No.7 in Wisden’s Test innings of the year list – part of the 2020 in Review series – is a defiant knock from New Zealand’s Kane Williamson against India.

No.6 in Wisden’s Test innings of the year: Jos Buttler’s 75 >
< No.8 in Wisden’s Test innings of the year: Azhar Ali’s 141*

Kane Williamson 89 (153)

New Zealand v India
Basin Reserve, Wellington
1st Test
February 21-24

Kane Williamson had a below-par end to 2019, a year that nearly saw him lead New Zealand to a maiden World Cup triumph.

He averaged 26.6 in the year after the end of that mind-numbing World Cup final against England. A hip injury sidelined him a few months after the Lord’s defeat when New Zealand lost another Super Over (yeah, that happened!) to England (again!). He then ended the year with a duck against Australia in the Boxing Day Test, with his side losing the first two matches of that series by crushing margins.

It seemed like his woes had seeped into 2020 when on the morning of the New Year, he was forced to skip training with a flu. Williamson went on to miss the New Year’s Test as New Zealand lost by 200-plus runs for the third time in the series.

As such, his first Test innings in 2020 came a month later against India at the Basin Reserve in Wellington. New Zealand might be the ‘nice guys’ in a world of rogue cricket teams, but at home, in their own beautiful country, they are anything but nice.

The pitches are tailor-made for their quick bowlers and resilient batsmen. They win the toss, opt to bowl first, unleash their quicks to rush through the visiting team’s top order, come in to bat with the pitch flattening out, and in the second innings bank on Neil Wagner’s large heart to seal the game for them.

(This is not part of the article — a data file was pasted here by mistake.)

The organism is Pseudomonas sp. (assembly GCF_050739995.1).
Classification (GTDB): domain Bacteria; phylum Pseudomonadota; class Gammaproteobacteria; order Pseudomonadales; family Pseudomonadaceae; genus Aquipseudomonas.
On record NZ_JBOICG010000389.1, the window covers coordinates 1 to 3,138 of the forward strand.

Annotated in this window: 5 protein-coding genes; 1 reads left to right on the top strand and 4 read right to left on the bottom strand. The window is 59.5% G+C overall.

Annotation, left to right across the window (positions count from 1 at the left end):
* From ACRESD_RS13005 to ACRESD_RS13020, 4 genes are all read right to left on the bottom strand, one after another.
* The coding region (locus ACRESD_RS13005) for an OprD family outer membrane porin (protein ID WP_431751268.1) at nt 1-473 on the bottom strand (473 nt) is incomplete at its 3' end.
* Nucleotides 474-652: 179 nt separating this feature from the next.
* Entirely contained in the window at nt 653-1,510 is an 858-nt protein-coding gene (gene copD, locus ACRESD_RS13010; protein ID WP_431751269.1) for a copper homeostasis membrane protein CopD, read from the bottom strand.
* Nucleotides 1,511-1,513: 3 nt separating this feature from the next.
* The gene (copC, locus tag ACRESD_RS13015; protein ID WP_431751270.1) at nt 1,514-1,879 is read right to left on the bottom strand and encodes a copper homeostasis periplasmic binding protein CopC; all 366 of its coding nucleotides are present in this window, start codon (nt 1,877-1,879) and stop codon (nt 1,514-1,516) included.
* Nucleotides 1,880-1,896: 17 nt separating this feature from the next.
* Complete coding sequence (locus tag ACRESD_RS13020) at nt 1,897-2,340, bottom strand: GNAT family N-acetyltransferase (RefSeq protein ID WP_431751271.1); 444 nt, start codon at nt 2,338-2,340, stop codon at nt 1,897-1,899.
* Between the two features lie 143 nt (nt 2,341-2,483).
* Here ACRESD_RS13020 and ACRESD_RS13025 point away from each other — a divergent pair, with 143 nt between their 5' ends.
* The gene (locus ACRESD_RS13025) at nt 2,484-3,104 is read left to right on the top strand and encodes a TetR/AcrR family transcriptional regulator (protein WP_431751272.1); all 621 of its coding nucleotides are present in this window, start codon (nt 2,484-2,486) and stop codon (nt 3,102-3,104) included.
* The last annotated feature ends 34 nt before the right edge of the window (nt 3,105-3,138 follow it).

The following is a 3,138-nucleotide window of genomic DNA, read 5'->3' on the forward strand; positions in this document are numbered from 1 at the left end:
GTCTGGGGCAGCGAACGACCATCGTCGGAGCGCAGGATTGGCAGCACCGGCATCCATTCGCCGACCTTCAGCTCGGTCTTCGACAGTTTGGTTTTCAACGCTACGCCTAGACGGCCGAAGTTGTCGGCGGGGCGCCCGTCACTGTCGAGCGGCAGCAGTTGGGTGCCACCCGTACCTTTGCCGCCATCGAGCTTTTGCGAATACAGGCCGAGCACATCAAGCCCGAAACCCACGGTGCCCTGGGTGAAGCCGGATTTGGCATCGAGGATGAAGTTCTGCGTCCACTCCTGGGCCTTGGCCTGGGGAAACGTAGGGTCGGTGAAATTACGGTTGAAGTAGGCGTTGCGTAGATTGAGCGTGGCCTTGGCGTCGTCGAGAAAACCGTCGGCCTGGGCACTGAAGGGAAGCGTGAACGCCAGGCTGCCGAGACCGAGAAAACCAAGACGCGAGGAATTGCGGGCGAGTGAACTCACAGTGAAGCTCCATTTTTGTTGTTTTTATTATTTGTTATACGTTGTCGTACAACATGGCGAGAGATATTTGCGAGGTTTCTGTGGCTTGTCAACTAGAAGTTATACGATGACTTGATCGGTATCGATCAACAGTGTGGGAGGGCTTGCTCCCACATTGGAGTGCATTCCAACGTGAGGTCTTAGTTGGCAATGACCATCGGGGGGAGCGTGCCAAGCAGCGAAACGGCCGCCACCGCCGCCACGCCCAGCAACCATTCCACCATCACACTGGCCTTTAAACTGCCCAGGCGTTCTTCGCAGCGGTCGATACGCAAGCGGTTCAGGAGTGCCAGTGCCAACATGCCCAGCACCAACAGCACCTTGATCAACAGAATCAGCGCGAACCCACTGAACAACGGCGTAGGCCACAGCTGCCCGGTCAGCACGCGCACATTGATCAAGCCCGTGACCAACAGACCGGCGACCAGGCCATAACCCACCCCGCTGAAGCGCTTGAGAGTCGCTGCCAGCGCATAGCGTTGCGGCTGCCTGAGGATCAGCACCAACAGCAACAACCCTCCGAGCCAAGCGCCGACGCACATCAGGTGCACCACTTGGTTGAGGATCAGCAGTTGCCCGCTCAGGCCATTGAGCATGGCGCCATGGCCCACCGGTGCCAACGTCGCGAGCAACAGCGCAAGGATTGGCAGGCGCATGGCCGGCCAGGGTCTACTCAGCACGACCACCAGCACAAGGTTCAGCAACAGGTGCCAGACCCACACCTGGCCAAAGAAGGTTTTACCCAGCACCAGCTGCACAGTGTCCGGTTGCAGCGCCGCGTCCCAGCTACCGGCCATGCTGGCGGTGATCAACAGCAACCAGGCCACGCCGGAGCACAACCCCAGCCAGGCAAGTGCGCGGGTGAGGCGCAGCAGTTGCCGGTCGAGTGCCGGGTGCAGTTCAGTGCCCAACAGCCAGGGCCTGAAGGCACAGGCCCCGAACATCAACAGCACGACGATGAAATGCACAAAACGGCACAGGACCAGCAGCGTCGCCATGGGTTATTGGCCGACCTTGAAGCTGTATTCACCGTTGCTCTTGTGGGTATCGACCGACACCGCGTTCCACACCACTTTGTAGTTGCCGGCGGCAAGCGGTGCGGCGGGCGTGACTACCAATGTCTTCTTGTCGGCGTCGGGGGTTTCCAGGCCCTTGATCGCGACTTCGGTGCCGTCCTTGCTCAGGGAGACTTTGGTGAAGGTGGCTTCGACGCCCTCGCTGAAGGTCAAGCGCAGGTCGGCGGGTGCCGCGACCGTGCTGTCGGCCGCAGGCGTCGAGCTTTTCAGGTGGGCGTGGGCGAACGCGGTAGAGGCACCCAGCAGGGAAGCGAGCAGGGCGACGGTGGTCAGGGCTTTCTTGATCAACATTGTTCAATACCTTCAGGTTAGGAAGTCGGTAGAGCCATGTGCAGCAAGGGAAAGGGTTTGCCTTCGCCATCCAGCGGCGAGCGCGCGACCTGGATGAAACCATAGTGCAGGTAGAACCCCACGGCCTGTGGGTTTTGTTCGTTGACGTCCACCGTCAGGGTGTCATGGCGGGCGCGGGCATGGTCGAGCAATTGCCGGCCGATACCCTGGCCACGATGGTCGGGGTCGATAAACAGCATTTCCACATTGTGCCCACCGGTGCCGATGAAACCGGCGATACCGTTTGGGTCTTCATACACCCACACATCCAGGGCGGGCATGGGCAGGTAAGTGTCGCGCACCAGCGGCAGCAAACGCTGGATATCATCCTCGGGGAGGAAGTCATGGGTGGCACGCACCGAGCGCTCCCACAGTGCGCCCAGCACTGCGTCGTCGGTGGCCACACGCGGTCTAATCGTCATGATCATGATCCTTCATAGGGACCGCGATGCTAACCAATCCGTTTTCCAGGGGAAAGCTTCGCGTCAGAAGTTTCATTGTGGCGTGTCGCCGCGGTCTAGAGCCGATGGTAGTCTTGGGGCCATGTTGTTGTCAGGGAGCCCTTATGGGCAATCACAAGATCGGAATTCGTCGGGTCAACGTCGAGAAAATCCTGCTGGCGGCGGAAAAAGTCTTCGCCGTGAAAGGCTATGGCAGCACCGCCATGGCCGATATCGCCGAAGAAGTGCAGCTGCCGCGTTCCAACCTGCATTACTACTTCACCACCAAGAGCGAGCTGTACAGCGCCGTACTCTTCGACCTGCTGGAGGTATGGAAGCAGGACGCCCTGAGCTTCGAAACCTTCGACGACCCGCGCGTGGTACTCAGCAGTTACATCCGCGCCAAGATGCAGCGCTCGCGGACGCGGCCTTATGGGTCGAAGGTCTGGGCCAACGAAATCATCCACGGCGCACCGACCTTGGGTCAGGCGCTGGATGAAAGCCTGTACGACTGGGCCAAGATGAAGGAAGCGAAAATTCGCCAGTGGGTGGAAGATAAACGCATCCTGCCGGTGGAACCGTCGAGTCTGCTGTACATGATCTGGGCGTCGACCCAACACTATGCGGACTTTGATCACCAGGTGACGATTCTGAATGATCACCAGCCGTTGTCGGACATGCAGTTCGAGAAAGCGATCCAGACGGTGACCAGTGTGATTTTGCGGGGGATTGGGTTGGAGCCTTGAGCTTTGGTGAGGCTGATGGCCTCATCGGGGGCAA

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The bespoke Basin Reserve surface was a beast. India were bowled out for 165 by day two after a rain-hit day one, but the surface wasn’t flattening out yet. There was uneven bounce, lateral movement and a whole lot of other things that kept India’s pace attack interested.

The first ball Williamson faced was a snorter from Ishant Sharma that kicked off the surface to bang him on the thumb and middle finger. The New Zealand skipper needed attention from the physio and was wincing in pain as he drove the next delivery to mid-off.

Through the length of that innings, Williamson would be troubled by the blow to his fingers. The pitch kept misbehaving and the bowlers got sharper, but Williamson was hell-bent on giving New Zealand a good lead.

While the surface was proving to be a nightmare for batsmen looking to play the ball on the up, Williamson drove good length deliveries with conviction, played the ball late like he had all the time in the world and manipulated the field in his own nonchalant way. He smashed five of his 11 boundaries through the cover region, never once losing control over the shot.

When New Zealand went past India’s total to take the lead, Williamson had settled into a solid fifty-run partnership with Ross Taylor and had moved into the 70s. A run after the lead was taken, though, he would lose Taylor to the uneven bounce that the pitch kept throwing up every now and then.

Williamson, unlike the others, had judged this Wellington wicket to perfection. He had conquered the pitch and the Indian bowlers and looked good for a hundred when the unthinkable happened. On 89, he lobbed a catch to cover off a lazy drive against Mohammed Shami.

Normally, he would walk off smiling to himself, but here Williamson flung his gloves in disgust after crossing the boundary ropes. The man who showed little emotion in the minutes after that shattering World Cup final result had finally lost his cool.

He had no reason to, except that it probably didn’t add up to what he expected of himself that day. For mere mortals, it was a masterclass performance on a tough wicket where other batsmen barely got going. It set the template for his 2020, a year that saw him make his highest Test score — a stirring 251 against West Indies — and climb to No.1 in the ICC Test batting rankings.